The Ministry suggested laying out grounds for reinstatement based on the length of time since conviction, the seriousness of the offence, and the public interest. Left unstated was advice from the Ministry of Justice (mentioned in a later paper to the Minister) that an appeal process was necessary to ensure consistency with the BORA's affirmation of natural justice. In the end, the committee decided that the proposed criteria were "too wide", and decided that there would be no appeal process. The version of the bill they reported back to Parliament was thus even worse than the one that we have now. It was only "fixed" by a supplementary order paper brought by the Minister in response to officials' concerns.

What can we conclude from this sorry history? Firstly, the flaws in the original bill were not a "mistake". Instead, they were the result of calculated viciousness by a select committee obsessed with being "tough on crime". Secondly, the Minister's protestations that the problem "caught everybody by surprise" are false. The Ministry of Transport advised its Minister in April 2005 that there would be a problem, leading to significant amendments to the bill. Unfortunately, they weren't enough to ensure justice and fairness. Still, the Minister did at least try, which is more than most of the committee (with the honourable exceptions of the Green and NZ First members) did. Finally, given that the Transport and Industrial Relations committee has just repeated their mistake in the bill intended to fix this mess, it looks as if we will see the same solution: a supplementary order paper from the Minister. Hopefully they'll get it right this time...


To be fair, he may not have known quite how bad it would be, and he is only an associate Minister, so he may not have been given all the documents. And he may have regarded the problem initially as a feature rather than a bug. And OTOH, the language quoted in the Stuff story was floating around in Ministry documents for over a year before Duynhoven says he knew about it - including in two documents presented to the Minister, so someone knew. One of the cabinet papers even has a lovely list of examples of people who might be affected by the retrospective provisions (all people who have previously held taxi licences) - and that's from May. So it can hardly be said to have caught anyone by surprise...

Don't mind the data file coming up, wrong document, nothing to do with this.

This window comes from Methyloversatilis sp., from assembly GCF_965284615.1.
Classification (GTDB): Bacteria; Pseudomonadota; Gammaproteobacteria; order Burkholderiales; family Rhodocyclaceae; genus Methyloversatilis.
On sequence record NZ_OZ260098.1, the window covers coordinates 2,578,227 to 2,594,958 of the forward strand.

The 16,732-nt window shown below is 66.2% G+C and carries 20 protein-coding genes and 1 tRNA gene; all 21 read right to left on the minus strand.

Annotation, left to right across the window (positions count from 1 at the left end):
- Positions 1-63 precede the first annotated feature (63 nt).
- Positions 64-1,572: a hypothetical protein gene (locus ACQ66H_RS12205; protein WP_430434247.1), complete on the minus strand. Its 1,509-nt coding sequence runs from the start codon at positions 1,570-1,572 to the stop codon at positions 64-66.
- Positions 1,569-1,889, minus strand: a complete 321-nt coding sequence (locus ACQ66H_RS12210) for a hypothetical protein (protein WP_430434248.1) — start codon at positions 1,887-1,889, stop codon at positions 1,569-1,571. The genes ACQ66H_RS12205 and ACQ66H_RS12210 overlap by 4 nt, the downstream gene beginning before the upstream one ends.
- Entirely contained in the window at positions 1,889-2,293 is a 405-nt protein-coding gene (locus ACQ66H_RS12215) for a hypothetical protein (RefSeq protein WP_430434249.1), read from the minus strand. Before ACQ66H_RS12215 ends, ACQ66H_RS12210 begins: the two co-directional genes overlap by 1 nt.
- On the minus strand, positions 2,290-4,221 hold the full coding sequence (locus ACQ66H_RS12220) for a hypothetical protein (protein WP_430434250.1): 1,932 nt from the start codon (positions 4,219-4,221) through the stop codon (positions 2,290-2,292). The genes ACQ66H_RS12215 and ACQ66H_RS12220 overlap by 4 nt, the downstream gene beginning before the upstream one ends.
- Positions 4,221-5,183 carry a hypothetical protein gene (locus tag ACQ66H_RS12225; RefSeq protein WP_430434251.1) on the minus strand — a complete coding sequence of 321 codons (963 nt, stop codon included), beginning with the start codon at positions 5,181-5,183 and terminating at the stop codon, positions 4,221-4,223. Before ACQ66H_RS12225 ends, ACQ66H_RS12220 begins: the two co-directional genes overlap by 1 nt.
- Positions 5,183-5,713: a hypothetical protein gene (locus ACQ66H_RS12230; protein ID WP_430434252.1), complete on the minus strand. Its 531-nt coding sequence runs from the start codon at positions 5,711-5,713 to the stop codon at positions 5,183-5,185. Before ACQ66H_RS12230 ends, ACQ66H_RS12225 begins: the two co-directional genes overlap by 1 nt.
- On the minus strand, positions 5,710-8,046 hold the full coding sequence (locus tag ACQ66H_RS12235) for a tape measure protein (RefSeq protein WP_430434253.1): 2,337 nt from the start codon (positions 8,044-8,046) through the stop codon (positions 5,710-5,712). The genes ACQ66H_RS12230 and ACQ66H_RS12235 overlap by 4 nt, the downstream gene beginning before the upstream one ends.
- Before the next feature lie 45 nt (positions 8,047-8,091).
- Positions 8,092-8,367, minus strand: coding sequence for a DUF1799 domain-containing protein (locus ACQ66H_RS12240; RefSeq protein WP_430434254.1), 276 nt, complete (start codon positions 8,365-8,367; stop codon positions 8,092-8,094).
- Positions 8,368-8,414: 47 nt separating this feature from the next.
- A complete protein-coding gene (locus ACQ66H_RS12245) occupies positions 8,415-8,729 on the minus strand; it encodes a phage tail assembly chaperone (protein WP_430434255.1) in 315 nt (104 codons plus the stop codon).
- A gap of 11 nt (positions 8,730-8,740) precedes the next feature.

I'm really far more angry at the committee than I am at Duynhoven. And far more angry at the present committee, since they're stupidly repeating the same mistake all over again...

Posted by Idiot/Savant : 3/10/2006 01:29:00 AM

Apparently if you check Hansard you'll find that the Greens (Keith Locke?) supported the bill but specifically spoke against the retrospective stuff for much the reasons that have come to pass. And got called soft by NZF for his trouble. Someone else (United Future?) may have said something too.

So its surely not as if they weren't told.

And now, here's Locke pointing their current mistake.

Posted by Lyndon : 3/10/2006 09:56:00 AM

The Greens spoke out strongly against these provisions in committee and the House, but decided to support the bill in the end because they liked the rest of it. As did New Zealand First's Peter Brown. United Future ended up supporting the SOP, and eventually spoke out strongly on the bills' effect on human rights. National and ACT called people "soft". The relevant Hansards are here and here.

Posted by Idiot/Savant : 3/10/2006 10:31:00 AM